Outlast is a survival horror game, released on September 4th, 2013 for Windows PC and then later for the PS4 and Xbox One. It is published by Red Barrels Games and was their first game developed as an independent company.

It was actually the first survival horror game I’ve ever played, because, after having some not-so-great experiences with those “scary faces” that appear at the end of YouTube videos, I wasn’t keen on the idea of playing an entire video game that was based around jump scares. However, after watching the beginning of a playthrough of the game, I decided to bite the bullet and give it a shot.

After braving the haunting music of the title screen, I plugged my earphones in and was ready to start the fun, and get the pants scared off me.

First off, though, I have to ask, why would you accept an anonymous letter requesting you to visit and write an article on the horrors of a mental asylum? Also, upon arrival, your car breaks down and you have no phone reception. Surely that’s a big red flag? But of course, Miles Upshur, the protagonist of this story, doesn’t think about this and mindlessly ventures in anyway thinking about all the secrets he could uncover.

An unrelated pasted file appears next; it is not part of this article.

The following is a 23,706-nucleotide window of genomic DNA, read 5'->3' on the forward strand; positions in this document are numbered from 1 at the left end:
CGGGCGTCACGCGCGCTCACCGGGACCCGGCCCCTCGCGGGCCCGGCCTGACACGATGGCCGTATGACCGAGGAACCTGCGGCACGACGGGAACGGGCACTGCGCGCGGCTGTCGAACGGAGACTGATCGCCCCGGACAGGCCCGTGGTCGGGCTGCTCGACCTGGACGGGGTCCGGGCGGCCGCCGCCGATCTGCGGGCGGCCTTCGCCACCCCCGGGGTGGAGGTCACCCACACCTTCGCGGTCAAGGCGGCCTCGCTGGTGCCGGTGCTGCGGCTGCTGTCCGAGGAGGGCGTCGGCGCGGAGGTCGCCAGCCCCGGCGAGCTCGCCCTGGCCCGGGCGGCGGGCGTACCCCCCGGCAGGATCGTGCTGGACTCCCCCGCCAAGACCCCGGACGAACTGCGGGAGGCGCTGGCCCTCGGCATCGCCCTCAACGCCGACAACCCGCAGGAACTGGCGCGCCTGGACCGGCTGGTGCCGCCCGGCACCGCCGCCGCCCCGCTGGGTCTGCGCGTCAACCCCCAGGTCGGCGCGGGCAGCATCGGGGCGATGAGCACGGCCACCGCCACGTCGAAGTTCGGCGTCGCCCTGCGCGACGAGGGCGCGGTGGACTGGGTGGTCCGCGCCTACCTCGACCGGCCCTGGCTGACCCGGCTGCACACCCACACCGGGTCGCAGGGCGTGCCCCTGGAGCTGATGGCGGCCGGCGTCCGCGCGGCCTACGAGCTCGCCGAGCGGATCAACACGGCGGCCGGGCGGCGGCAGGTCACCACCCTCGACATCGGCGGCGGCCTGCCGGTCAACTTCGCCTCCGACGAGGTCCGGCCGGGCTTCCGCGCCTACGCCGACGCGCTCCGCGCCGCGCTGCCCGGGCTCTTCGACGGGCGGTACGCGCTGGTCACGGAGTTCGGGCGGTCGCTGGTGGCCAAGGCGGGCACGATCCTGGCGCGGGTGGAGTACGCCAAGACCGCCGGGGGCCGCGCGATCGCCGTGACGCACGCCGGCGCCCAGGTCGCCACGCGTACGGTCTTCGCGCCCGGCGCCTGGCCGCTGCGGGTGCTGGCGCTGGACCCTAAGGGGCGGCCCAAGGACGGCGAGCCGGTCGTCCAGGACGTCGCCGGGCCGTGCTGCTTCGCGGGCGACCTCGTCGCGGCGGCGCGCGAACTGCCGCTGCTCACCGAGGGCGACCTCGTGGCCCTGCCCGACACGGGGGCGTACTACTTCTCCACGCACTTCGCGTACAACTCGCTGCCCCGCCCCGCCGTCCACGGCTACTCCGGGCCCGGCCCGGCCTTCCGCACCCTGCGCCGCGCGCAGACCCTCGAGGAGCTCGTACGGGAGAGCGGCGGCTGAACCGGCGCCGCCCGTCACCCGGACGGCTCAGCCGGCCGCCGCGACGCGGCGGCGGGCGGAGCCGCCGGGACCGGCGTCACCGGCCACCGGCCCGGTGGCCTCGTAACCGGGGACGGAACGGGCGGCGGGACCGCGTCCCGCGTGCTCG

(Sometimes I wonder if the characters you are playing as are worth saving seeing as how they’re so stupid sometimes…)

As soon as you arrive at the asylum you find the front door is blocked and so you are told to find another way in. Once you do get into the building, it immediately becomes pitch black and you are forced to use the infrared on your cam recorder, which, of course, drains your battery… quickly.

It’s the atmosphere that did it for me. Not knowing what was behind every corner, and being limited to seeing through infrared (which still wasn’t enough for decent peripheral vision) just gives that perfect creepy, eerie vibe. I wanted to run. I wanted to get out of this place as soon as possible. However, I couldn’t because I had to scavenge in every dark corner for batteries for my camcorder and I didn’t want to alert whatever was lurking in the corridors.

There are definitely some stressful points in the game, and, when you’re being chased, it always gets the heart going. Usually, if I’m being chased and manage to evade the chaser, I’d find some place to hide and wait for the pursuer to walk past.

I admit the first few times I was chased and then hiding from an enemy, I was freaking out because I wasn’t sure if the hiding spots that were being checked were randomised, or if there was a particular place that was checked and I had just got lucky each time. After a while, however, I realised it was all in my head and that it was meant to freak you out that every spot is checked – except for where you are, or so it seemed – which sort of ruined the atmosphere. Although, in saying that, it still didn’t fail to freak me out.